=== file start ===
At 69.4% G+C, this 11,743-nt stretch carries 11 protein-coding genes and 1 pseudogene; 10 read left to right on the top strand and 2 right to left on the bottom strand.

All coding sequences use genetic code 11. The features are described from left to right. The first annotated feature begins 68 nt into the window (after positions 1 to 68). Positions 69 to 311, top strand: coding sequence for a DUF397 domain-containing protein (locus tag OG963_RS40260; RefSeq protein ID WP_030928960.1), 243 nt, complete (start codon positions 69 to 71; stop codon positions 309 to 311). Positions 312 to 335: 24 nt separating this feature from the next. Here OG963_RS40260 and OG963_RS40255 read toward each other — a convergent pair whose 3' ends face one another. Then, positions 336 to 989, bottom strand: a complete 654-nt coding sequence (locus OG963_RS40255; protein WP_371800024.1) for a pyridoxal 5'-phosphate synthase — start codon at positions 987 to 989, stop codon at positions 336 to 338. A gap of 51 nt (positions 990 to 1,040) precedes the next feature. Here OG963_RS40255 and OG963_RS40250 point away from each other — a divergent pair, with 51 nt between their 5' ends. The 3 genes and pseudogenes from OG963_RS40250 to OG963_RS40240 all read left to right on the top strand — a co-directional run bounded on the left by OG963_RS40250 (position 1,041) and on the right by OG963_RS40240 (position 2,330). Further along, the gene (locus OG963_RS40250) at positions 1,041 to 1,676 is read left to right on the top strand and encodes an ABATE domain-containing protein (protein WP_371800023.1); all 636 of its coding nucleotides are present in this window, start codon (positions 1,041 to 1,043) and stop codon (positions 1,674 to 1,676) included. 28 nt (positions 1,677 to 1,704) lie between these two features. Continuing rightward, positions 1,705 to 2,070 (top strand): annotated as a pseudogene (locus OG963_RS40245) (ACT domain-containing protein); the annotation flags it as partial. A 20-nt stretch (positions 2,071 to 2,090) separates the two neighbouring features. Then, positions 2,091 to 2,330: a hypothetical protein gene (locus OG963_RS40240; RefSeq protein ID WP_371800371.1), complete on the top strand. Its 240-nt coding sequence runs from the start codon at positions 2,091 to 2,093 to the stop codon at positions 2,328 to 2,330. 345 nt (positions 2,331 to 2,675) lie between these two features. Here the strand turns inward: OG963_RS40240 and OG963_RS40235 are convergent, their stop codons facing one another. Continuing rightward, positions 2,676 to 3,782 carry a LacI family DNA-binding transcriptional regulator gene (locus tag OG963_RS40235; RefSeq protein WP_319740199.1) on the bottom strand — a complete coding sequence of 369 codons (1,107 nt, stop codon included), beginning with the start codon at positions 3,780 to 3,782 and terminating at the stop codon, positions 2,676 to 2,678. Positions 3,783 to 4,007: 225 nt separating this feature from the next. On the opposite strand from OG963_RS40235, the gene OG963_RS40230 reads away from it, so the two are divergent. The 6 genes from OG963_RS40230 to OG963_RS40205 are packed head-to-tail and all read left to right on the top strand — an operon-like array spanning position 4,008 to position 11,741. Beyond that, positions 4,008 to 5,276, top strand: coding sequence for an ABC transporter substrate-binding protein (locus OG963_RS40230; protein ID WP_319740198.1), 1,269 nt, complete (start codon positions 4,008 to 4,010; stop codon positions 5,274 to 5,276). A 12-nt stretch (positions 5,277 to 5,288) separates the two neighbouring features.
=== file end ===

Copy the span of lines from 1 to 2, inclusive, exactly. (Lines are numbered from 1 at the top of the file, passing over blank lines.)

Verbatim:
At 69.4% G+C, this 11,743-nt stretch carries 11 protein-coding genes and 1 pseudogene; 10 read left to right on the top strand and 2 right to left on the bottom strand.

All coding sequences use genetic code 11. The features are described from left to right. The first annotated feature begins 68 nt into the window (after positions 1 to 68). Positions 69 to 311, top strand: coding sequence for a DUF397 domain-containing protein (locus tag OG963_RS40260; RefSeq protein ID WP_030928960.1), 243 nt, complete (start codon positions 69 to 71; stop codon positions 309 to 311). Positions 312 to 335: 24 nt separating this feature from the next. Here OG963_RS40260 and OG963_RS40255 read toward each other — a convergent pair whose 3' ends face one another. Then, positions 336 to 989, bottom strand: a complete 654-nt coding sequence (locus OG963_RS40255; protein WP_371800024.1) for a pyridoxal 5'-phosphate synthase — start codon at positions 987 to 989, stop codon at positions 336 to 338. A gap of 51 nt (positions 990 to 1,040) precedes the next feature. Here OG963_RS40255 and OG963_RS40250 point away from each other — a divergent pair, with 51 nt between their 5' ends. The 3 genes and pseudogenes from OG963_RS40250 to OG963_RS40240 all read left to right on the top strand — a co-directional run bounded on the left by OG963_RS40250 (position 1,041) and on the right by OG963_RS40240 (position 2,330). Further along, the gene (locus OG963_RS40250) at positions 1,041 to 1,676 is read left to right on the top strand and encodes an ABATE domain-containing protein (protein WP_371800023.1); all 636 of its coding nucleotides are present in this window, start codon (positions 1,041 to 1,043) and stop codon (positions 1,674 to 1,676) included. 28 nt (positions 1,677 to 1,704) lie between these two features. Continuing rightward, positions 1,705 to 2,070 (top strand): annotated as a pseudogene (locus OG963_RS40245) (ACT domain-containing protein); the annotation flags it as partial. A 20-nt stretch (positions 2,071 to 2,090) separates the two neighbouring features. Then, positions 2,091 to 2,330: a hypothetical protein gene (locus OG963_RS40240; RefSeq protein ID WP_371800371.1), complete on the top strand. Its 240-nt coding sequence runs from the start codon at positions 2,091 to 2,093 to the stop codon at positions 2,328 to 2,330. 345 nt (positions 2,331 to 2,675) lie between these two features. Here the strand turns inward: OG963_RS40240 and OG963_RS40235 are convergent, their stop codons facing one another. Continuing rightward, positions 2,676 to 3,782 carry a LacI family DNA-binding transcriptional regulator gene (locus tag OG963_RS40235; RefSeq protein WP_319740199.1) on the bottom strand — a complete coding sequence of 369 codons (1,107 nt, stop codon included), beginning with the start codon at positions 3,780 to 3,782 and terminating at the stop codon, positions 2,676 to 2,678. Positions 3,783 to 4,007: 225 nt separating this feature from the next. On the opposite strand from OG963_RS40235, the gene OG963_RS40230 reads away from it, so the two are divergent. The 6 genes from OG963_RS40230 to OG963_RS40205 are packed head-to-tail and all read left to right on the top strand — an operon-like array spanning position 4,008 to position 11,741. Beyond that, positions 4,008 to 5,276, top strand: coding sequence for an ABC transporter substrate-binding protein (locus OG963_RS40230; protein ID WP_319740198.1), 1,269 nt, complete (start codon positions 4,008 to 4,010; stop codon positions 5,274 to 5,276). A 12-nt stretch (positions 5,277 to 5,288) separates the two neighbouring features.